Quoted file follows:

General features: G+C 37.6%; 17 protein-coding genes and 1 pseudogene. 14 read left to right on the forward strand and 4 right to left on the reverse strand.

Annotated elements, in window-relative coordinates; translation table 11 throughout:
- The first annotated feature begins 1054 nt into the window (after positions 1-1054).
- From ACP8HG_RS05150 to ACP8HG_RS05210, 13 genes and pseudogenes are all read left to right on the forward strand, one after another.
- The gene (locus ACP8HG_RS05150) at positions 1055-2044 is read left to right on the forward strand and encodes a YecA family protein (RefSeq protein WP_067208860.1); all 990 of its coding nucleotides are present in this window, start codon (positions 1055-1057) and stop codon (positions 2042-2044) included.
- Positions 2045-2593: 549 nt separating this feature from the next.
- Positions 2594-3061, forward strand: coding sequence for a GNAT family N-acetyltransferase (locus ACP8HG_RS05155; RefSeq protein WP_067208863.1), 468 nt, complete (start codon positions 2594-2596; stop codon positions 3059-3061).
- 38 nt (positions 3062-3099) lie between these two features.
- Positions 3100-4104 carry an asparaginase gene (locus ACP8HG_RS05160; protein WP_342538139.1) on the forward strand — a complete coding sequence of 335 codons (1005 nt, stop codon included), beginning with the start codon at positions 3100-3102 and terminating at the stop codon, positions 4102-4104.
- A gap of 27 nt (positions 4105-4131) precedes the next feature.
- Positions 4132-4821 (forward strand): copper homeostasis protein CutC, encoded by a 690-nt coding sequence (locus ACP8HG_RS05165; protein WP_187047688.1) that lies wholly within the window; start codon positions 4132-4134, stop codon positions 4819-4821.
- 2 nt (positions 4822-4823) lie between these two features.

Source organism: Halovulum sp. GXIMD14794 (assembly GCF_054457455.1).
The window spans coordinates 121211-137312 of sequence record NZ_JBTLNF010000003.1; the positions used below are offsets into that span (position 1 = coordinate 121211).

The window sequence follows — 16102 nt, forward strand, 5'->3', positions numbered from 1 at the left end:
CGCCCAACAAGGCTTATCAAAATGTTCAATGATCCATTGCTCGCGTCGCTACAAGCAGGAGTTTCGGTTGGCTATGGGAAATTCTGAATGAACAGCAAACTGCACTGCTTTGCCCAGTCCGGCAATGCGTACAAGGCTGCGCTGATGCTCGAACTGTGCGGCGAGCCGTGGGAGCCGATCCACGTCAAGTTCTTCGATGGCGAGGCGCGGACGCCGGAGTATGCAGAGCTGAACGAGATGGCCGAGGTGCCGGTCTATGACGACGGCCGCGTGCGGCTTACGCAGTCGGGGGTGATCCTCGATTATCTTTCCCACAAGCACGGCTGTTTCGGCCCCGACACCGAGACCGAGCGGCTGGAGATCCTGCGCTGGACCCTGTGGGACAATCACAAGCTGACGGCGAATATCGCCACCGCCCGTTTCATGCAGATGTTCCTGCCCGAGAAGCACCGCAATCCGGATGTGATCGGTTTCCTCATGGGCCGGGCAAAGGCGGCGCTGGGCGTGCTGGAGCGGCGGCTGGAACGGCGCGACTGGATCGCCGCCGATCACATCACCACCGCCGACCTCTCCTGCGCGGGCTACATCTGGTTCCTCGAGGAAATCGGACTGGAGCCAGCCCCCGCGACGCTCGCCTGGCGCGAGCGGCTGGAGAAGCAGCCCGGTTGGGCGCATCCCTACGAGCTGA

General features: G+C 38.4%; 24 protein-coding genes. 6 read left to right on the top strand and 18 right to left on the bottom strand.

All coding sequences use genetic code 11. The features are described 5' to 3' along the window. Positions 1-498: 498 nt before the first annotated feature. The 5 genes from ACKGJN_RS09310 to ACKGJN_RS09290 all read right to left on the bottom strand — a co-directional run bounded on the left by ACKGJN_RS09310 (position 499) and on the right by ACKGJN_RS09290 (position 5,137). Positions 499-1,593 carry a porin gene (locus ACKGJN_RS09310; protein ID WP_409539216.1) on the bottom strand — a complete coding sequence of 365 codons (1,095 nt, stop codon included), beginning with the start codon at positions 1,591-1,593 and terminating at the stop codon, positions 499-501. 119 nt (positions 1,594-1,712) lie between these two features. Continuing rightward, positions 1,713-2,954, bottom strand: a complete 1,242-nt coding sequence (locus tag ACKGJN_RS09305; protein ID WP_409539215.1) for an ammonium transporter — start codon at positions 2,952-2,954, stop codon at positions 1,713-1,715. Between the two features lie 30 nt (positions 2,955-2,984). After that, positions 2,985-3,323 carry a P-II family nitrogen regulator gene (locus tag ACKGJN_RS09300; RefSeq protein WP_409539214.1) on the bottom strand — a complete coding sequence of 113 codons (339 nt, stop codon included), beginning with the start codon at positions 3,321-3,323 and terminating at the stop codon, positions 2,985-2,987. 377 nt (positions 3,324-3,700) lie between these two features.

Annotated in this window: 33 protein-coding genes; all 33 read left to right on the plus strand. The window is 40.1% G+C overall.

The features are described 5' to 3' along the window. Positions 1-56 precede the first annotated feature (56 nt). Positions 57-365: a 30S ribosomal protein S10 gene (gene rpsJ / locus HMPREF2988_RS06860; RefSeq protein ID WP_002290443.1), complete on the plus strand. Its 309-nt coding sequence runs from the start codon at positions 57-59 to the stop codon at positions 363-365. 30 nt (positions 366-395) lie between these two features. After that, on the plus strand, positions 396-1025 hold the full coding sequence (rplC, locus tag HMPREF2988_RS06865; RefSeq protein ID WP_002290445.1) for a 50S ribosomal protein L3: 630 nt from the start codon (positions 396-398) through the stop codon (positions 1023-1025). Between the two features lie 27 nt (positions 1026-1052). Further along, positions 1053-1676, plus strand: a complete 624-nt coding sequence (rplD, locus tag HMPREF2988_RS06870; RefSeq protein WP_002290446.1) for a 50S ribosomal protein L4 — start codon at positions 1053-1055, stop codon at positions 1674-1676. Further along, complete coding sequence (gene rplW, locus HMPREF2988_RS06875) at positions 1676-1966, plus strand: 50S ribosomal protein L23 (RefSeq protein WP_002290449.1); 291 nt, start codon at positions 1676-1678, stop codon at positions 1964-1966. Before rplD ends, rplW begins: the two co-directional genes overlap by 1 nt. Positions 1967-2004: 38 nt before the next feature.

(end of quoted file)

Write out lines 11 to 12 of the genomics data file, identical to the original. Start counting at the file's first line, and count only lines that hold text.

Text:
- Positions 4132-4821 (forward strand): copper homeostasis protein CutC, encoded by a 690-nt coding sequence (locus ACP8HG_RS05165; protein WP_187047688.1) that lies wholly within the window; start codon positions 4132-4134, stop codon positions 4819-4821.
- 2 nt (positions 4822-4823) lie between these two features.